(In reply to Douglas Crosher [:dougc] from comment #11)
> The naming of 'needsBoundsCheck' leads to endless
> confusion and I really wish it were renamed to provenInBounds or something
> similar.

Patches welcome.  I don't think the name isn't the source of the confusion here.  Rather, I think the root bug is the mistaken assumption that if 'i+c' is in-bounds, then so is 'i' (and thus we can use any immediate displacement that fits (which is false in the case where i is negative or large positive with large c)) combined with the fact that 64-bit effective addressing uses 64-bit arith so out-of-bounds i+c just goes farther out-of-bounds instead of going back in-bounds as it would on 32-bit.

I agree that the most direct solution is to map 8gb and I'm inclined to do that.  I think we could also remove AsmJSCheckedImmediateRange since it'd no longer be necessary.

> It's only the pre-offset index that can be negative, the 'i' in 'i+c'. The
> bounds check tests the index 'i+c', not 'i'. I don't see an issue with range
> analysis. 

Ahh, I see, I had assumed range analysis was running after we'd folded the +c into the heap access but I see now that EAA runs right after and ins->ptr() is still the add.

> The loop analysis has never been extended to deal with a stride other than
> one and it might not be working with the asm.js patterns. Lots of work to do
> here. Try code generated by Emscripten with the POINTER_MASKING option and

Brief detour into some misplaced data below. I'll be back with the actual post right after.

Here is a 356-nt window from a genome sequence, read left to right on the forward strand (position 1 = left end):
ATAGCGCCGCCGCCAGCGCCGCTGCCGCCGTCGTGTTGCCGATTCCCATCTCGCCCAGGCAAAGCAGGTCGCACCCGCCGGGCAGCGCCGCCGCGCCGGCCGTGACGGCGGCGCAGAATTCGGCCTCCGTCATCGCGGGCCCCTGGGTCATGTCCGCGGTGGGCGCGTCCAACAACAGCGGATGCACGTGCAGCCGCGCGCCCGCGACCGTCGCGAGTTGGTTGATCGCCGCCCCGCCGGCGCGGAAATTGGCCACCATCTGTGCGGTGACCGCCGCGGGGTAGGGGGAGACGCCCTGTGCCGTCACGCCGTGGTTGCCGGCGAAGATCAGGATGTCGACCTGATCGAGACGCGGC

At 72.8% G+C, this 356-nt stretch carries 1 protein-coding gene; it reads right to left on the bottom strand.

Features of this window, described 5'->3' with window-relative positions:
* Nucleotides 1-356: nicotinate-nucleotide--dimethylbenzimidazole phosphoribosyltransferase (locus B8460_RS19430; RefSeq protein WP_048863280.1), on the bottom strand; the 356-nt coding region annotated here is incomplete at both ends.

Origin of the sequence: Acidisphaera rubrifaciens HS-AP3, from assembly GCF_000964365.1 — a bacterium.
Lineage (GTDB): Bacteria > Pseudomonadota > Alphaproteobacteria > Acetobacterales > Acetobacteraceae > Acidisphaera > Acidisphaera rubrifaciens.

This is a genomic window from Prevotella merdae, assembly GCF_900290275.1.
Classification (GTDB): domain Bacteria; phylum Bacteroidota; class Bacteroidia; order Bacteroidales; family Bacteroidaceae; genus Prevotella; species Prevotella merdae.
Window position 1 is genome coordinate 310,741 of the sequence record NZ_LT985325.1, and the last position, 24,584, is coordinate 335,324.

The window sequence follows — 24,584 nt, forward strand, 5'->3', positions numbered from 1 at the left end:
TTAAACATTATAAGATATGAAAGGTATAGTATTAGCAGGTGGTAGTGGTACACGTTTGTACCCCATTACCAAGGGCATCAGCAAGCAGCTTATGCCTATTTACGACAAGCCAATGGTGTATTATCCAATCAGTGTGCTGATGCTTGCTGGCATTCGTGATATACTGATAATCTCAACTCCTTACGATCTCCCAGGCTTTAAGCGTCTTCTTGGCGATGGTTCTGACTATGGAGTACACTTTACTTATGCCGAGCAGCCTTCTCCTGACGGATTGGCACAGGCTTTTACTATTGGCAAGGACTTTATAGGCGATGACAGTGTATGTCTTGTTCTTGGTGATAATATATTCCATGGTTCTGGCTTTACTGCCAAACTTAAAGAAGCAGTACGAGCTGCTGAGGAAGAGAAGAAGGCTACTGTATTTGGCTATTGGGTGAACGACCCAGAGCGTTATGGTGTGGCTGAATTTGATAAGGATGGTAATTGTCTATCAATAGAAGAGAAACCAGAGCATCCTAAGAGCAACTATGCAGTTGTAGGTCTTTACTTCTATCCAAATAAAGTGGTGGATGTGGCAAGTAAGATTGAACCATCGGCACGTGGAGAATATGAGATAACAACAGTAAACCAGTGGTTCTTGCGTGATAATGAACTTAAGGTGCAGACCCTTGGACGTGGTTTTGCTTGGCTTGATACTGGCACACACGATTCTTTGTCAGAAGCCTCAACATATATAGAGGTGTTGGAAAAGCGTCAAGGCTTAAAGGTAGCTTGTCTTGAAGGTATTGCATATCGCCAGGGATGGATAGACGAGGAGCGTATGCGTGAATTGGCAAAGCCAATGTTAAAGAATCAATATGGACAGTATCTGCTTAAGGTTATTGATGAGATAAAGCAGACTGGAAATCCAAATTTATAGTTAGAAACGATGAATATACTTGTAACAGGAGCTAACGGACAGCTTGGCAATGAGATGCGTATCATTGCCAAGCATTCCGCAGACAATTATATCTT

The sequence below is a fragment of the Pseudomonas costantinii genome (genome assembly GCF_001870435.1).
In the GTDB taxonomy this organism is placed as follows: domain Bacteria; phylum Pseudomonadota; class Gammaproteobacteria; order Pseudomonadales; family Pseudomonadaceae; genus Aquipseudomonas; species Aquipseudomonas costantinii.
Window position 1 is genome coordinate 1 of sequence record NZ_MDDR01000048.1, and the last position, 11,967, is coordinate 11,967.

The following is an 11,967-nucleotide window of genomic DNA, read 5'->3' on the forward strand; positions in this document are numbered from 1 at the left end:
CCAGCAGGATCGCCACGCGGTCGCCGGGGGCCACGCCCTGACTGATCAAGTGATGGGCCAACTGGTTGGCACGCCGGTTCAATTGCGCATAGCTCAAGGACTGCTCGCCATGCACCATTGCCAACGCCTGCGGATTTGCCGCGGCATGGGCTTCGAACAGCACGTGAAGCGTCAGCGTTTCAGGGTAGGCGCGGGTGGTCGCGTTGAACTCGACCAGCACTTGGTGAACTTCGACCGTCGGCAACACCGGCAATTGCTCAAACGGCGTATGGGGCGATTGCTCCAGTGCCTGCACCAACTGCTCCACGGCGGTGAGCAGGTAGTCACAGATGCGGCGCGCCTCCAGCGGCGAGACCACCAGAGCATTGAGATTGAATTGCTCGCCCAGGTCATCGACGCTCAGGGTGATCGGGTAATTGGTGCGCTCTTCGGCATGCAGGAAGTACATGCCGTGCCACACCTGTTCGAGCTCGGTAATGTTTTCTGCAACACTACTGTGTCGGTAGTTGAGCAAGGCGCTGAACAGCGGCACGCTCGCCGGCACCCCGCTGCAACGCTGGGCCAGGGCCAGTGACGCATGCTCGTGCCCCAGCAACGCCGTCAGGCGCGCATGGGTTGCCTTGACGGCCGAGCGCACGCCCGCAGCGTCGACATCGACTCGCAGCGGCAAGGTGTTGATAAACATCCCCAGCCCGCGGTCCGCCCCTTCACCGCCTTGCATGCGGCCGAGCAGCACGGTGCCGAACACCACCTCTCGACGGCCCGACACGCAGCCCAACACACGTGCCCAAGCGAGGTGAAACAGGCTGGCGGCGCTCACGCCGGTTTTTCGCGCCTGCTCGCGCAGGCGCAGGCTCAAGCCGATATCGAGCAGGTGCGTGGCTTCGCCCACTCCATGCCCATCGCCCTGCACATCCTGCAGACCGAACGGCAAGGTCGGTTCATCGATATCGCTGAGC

> you'll see most bounds checking is removed.

But I assume that removal happens a priori in CheckArrayAccess(), not in RangeAnalysis::analyze?
Assignee

Comment 13

4 years ago
On PTO thus week, but at a quick read through the conclusion here seems right. This is a case I missed in bug 986981. Extending the guard region isn't the only possible fix, but it seems like it should work. Also, it'd only be 6GiB, not 8, since the displacement is signed. Negative offsets are a different kettle of fish.
6gb; sold!
How bad is this, security-wise?  Would this allow any kind of controllable crash, or is it always going to crash on a particular address?
Assignee

Comment 16

4 years ago
Carefully crafted web content can read and write arbitrary memory within a 2 GiB region in the address space immediately following the asm.js heap area, on x64.

The problem was introduced in bug 986981.
[Tracking Requested - why for this release]: sec-critical in the same general code area as one of our Pwn2Own exploits, so more people will be looking at it.  Plus the demo crash is in a standard benchmark.
Assignee

Comment 18

4 years ago
Posted patch ao-fix.patch (obsolete) — Splinter Review
I am currently testing this patch.
Assignee: nobody → sunfish
Assignee

Comment 19

4 years ago
Posted patch ao-fix.patch (obsolete) — Splinter Review